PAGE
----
6. In the Attributes inspector, for System Item, select Save.

    The button text changes to Save.

    image: ../Art/IN_mealscene_savebutton_2x.png

Checkpoint: Run your app. Click the Add button. You still see the meal detail scene, but there’s no longer a button to navigate back to the meal list—instead, you see the two buttons you added, Cancel and Save. Those buttons aren’t linked to any actions yet, so you can click them, but they don’t do anything. You’ll configure the buttons to save or cancel adding a new meal and to bring the user back to the meal list soon.

image: ../Art/IN_sim_saveandcancel_2x.png

Store New Meals in the Meal List

The next step in creating the FoodTracker app’s functionality is implementing the ability for a user to add a new meal. Specifically, when a user enters a meal name, rating, and photo in the meal detail scene and taps the Save button, you want MealViewController to configure a Meal object with the appropriate information and pass it back to MealTableViewController to display in the meal list.

Start by adding a Meal property to MealViewController.

To add a Meal property to MealViewController

  1. Open MealViewController.swift.

  2. Below the ratingControl outlet in MealViewController.swift, add the following property:

    1. /*
    2. This value is either passed by `MealTableViewController` in `prepare(for:sender:)`
    3. or constructed as part of adding a new meal.
    4. */
    5. var meal: Meal?

    This declares a property on MealViewController that is an optional Meal, which means that at any point, it may be nil.

You care about configuring and passing the Meal only if the Save button was tapped. To be able to determine when this happens, add the Save button as an outlet in MealViewController.swift.

To connect the Save button to the MealViewController code

  1. Open your storyboard.

  2. Click the Assistant button in the Xcode toolbar to open the assistant editor.

    image: ../Art/assistant_editor_toggle_2x.png
  3. If you want more space to work, collapse the project navigator and utility area by clicking the Navigator and Utilities buttons in the Xcode toolbar.

    image: ../Art/navigator_utilities_toggle_on_2x.png
  4. In your storyboard, select the Save button.

  5. Control-drag from the Save button on your canvas to the code display in the editor on the right, stopping the drag at the line just below your ratingControl property in MealViewController.swift.

    image: ../Art/IN_savebutton_dragoutlet_2x.png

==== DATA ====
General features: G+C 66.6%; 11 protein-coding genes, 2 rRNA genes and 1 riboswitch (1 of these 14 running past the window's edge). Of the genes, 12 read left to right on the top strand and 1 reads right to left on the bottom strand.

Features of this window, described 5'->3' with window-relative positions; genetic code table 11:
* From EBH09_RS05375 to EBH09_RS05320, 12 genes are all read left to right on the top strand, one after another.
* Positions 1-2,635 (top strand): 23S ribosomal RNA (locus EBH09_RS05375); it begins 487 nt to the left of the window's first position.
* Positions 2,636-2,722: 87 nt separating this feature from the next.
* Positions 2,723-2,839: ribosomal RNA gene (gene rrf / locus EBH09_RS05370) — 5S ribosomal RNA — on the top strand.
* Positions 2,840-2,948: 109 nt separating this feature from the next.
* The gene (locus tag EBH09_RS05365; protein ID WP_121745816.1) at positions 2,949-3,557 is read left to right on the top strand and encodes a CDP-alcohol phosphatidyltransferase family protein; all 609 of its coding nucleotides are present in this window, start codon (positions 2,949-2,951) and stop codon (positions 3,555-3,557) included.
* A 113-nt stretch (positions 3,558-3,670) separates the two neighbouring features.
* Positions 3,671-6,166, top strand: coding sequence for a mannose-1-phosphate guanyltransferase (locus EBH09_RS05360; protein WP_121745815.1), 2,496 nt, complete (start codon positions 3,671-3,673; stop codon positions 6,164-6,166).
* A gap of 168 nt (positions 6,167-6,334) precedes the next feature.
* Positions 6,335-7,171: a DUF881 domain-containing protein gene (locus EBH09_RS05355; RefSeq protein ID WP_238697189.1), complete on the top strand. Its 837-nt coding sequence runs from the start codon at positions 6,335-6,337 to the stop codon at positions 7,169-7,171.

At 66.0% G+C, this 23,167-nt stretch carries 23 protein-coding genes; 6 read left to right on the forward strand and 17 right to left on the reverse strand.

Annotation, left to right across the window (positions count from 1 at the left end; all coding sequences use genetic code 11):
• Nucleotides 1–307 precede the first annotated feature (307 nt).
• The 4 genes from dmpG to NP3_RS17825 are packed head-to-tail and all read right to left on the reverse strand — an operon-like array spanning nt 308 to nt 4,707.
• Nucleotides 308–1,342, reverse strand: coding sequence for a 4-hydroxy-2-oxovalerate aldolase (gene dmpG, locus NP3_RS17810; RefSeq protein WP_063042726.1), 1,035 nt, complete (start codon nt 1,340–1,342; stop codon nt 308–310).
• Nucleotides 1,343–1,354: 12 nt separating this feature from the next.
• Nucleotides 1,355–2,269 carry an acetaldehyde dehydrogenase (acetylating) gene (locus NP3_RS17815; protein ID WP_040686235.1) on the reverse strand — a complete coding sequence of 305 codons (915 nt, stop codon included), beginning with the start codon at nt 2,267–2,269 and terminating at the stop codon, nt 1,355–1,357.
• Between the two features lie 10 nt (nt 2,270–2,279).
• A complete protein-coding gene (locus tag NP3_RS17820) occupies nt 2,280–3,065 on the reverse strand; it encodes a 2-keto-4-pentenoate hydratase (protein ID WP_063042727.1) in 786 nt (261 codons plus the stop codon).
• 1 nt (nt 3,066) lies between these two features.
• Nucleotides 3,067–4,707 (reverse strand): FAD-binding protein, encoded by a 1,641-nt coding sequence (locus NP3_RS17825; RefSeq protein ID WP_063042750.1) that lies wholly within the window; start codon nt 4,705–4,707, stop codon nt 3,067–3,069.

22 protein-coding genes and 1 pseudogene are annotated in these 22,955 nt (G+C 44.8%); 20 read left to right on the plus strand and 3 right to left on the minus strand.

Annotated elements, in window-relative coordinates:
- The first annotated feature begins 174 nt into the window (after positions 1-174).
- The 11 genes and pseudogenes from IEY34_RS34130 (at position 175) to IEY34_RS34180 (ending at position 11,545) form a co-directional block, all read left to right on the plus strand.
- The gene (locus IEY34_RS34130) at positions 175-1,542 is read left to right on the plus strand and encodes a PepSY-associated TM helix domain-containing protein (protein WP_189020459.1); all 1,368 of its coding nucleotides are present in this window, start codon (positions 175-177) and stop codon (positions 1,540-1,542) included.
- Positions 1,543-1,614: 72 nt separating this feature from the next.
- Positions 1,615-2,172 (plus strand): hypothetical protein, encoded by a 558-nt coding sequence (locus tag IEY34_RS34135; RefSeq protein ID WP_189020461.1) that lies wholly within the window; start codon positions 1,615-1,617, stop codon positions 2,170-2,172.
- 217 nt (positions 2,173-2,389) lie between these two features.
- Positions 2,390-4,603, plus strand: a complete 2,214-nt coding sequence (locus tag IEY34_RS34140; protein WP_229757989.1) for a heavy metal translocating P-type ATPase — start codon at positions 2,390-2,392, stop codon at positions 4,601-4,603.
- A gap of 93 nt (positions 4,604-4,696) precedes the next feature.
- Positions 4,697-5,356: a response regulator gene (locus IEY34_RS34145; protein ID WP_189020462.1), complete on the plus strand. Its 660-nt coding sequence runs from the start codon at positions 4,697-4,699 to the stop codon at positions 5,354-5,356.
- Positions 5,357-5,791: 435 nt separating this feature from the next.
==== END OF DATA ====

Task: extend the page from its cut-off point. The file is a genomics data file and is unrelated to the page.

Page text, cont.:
6. In the dialog that appears, for Name, type saveButton. Leave the rest of the options as they are.

    image: ../Art/IN_savebutton_addoutlet_2x.png
  7. Click Connect.

You now have a way to identify the Save button.

Create an Unwind Segue

The task now is to pass the Meal object to MealTableViewController when a user taps the Save button and discard it when a user taps the Cancel button, switching from displaying the meal detail scene to displaying the meal list in either case.

To accomplish this, you’ll use an unwind segue. An unwind segue moves backward through one or more segues to return the user to a scene managed by an existing view controller. While regular segues create a new instance of the destination view controller, unwind segues let you return to view controllers that already exist. Use unwind segues to implement navigation back to an existing view controller.

Whenever a segue gets triggered, it provides a place for you to add your own code that gets executed. This method is called prepare(for:sender:), and it gives you a chance to store data and do any necessary cleanup on the source view controller (the view controller that the segue is coming from). You’ll implement this method in MealViewController to do exactly that.

To implement the prepare(for:sender:) method on MealViewController

  1. Return to the standard editor by clicking the Standard button.

    image: ../Art/standard_toggle_2x.png
  2. Open MealViewController.swift.

  3. At the top of the file, under import UIKit, add the following:

    1. import os.log

    This imports the unified logging system. Like the print() function, the unified logging system lets you send messages to the console. However, the unified logging system gives you more control over when messages appear and how they are saved.

  4. In MealViewController.swift, above the //MARK: Actions section, add the following:

    1. //MARK: Navigation

    This is a comment to help you (and anybody else who reads your code) know that this method is related to the navigation flow of your app.